“We really took our time with this one,” said Williams. “It’s well seasoned.” - London Free Press


The daily album today comes from Grand Analog, a Canadian hip hop band formed in 2006 and fronted by Odario Williams. The group brings together aspects of many genres, and focuses on live instrumentation rather than relying solely on loops and samples. This is the group’s third release, as they gear up for a tour to promote the album.
Modern Thunder opens with “Lion Head”, a dub/ska influenced track that serves as a proper introduction to the album. There is a lot going on here, between the percussion, multitude of instruments, breaks and samples. It’s busy, but it keeps the track really moving. “Rap Sheet” follows, oscillating between chorus, dub, and minimalistic beats, an ode to the future.
“People People” is a frantic track built around a quick bass line with a retro rock chorus and more snares than you can shake a stick at. There is a ton of the 80s in this track, in all sorts of ways. A lot of the vocal work is catchy in a Macklemore way, minus the cheese factor. Grand Analog plays well with timing and metaphor, and keeps things articulate for the most part. “Guys & Girls” is an ear grabber right off the bat and goes a little heavier on the funk than a lot of the other tracks, which works well.
“4am in Parkdale” has that we’re robbing a bank bassy jazz feel, and adds a hit of funky soul for good measure. Feels a little like “A Day at the Races”, done a notch chiller. “Wild Animal Print” is an electro funk piece that has a sick, grooving beat. Many of these tracks are a bit quirky, but they have that stickiness that puts them in your head and tells you to play them again. The album closes with “Unbearable Lightness”, a beatrock meets dub track, swimming in metaphor.
If you like the Macklemore/J5 vibe but are looking for something that strays a bit from the norm, Modern Thunder is your album. Great instrumentation, a solid dub influence, and a little bit of funk make Grand Analog more than your everyday hip hop band. Pick up a dozen solid hip hop tracks here, and for only seven bucks. - The Daily Album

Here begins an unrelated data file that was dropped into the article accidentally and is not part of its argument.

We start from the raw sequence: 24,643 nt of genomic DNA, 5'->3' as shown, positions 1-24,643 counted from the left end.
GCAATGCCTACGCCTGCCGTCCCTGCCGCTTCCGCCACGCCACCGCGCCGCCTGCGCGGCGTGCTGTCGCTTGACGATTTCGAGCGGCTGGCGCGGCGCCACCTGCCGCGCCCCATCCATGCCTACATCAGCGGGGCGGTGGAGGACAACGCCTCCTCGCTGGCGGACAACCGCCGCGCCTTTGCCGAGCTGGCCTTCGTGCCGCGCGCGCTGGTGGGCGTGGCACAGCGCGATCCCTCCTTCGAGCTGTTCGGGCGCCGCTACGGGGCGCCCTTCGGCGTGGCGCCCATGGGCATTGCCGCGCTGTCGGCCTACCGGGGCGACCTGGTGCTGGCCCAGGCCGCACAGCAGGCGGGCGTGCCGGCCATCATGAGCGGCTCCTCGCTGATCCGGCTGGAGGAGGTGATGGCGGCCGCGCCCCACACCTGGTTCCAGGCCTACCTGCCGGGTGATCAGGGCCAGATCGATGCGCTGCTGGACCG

Life can be unpredictable. As much as we try to plan for every possibility, new curve balls are constantly being thrown at us. Perhaps we should simply embrace the uncertainty of it all and clutch every moment we experience. This is precisely what the Toronto/Winnipeg based Grand Analog does on their forthcoming album Modern Thunder, due out August 20.

There was no overarching plan for the album other than to musically capture different moments in time. As a result, we are treated to a glimpse into the lives of frontman Odario Williams and his comrades, all within the context of the band’s signature heavy dose of deep grooves, catchy hooks, and flowing, spunky rhymes.

The program is diverse by design. Unlike their previous efforts Calligraffiti (2007) and Metropolis is Burning (2009) which had preconceived lyrical themes before the songs were written, for this project Williams had his crew create assorted instrumental soundscapes and based his lyrics on what he heard.

“I wanted to see the song,” he states. “I let the music decide what the song is going to be about.”

The record reflects this organic writing process that Williams describes as “effortless.”

The fact that Grand Analog is a live hip hop band, and one of Canada’s finest at that, plays a large role in the group’s identity. The relationships between Williams and his DJ brother Ofield, bass player Warren Bray, keyboardist Alister Johnson aka Catalist, and drummer TJ Garcia are the foundation that drive the group’s creativity. Williams relies heavily on the varied influences of his band mates who come from very different musical backgrounds.